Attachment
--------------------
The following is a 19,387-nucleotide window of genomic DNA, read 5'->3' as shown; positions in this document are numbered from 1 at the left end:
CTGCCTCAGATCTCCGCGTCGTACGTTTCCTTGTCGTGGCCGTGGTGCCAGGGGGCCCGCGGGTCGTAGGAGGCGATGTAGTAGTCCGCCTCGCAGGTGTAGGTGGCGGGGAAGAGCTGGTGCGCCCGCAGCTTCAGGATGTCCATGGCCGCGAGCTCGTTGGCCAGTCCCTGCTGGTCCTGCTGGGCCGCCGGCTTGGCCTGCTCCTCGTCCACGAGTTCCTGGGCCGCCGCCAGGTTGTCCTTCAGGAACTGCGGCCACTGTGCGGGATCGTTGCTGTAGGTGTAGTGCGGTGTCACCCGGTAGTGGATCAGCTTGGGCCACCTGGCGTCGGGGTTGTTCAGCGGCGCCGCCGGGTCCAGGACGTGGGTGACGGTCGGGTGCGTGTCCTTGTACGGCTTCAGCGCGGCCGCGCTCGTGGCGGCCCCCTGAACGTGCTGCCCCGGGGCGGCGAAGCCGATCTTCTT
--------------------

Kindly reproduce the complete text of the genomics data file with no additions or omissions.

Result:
The following is a 19,387-nucleotide window of genomic DNA, read 5'->3' as shown; positions in this document are numbered from 1 at the left end:
CTGCCTCAGATCTCCGCGTCGTACGTTTCCTTGTCGTGGCCGTGGTGCCAGGGGGCCCGCGGGTCGTAGGAGGCGATGTAGTAGTCCGCCTCGCAGGTGTAGGTGGCGGGGAAGAGCTGGTGCGCCCGCAGCTTCAGGATGTCCATGGCCGCGAGCTCGTTGGCCAGTCCCTGCTGGTCCTGCTGGGCCGCCGGCTTGGCCTGCTCCTCGTCCACGAGTTCCTGGGCCGCCGCCAGGTTGTCCTTCAGGAACTGCGGCCACTGTGCGGGATCGTTGCTGTAGGTGTAGTGCGGTGTCACCCGGTAGTGGATCAGCTTGGGCCACCTGGCGTCGGGGTTGTTCAGCGGCGCCGCCGGGTCCAGGACGTGGGTGACGGTCGGGTGCGTGTCCTTGTACGGCTTCAGCGCGGCCGCGCTCGTGGCGGCCCCCTGAACGTGCTGCCCCGGGGCGGCGAAGCCGATCTTCTT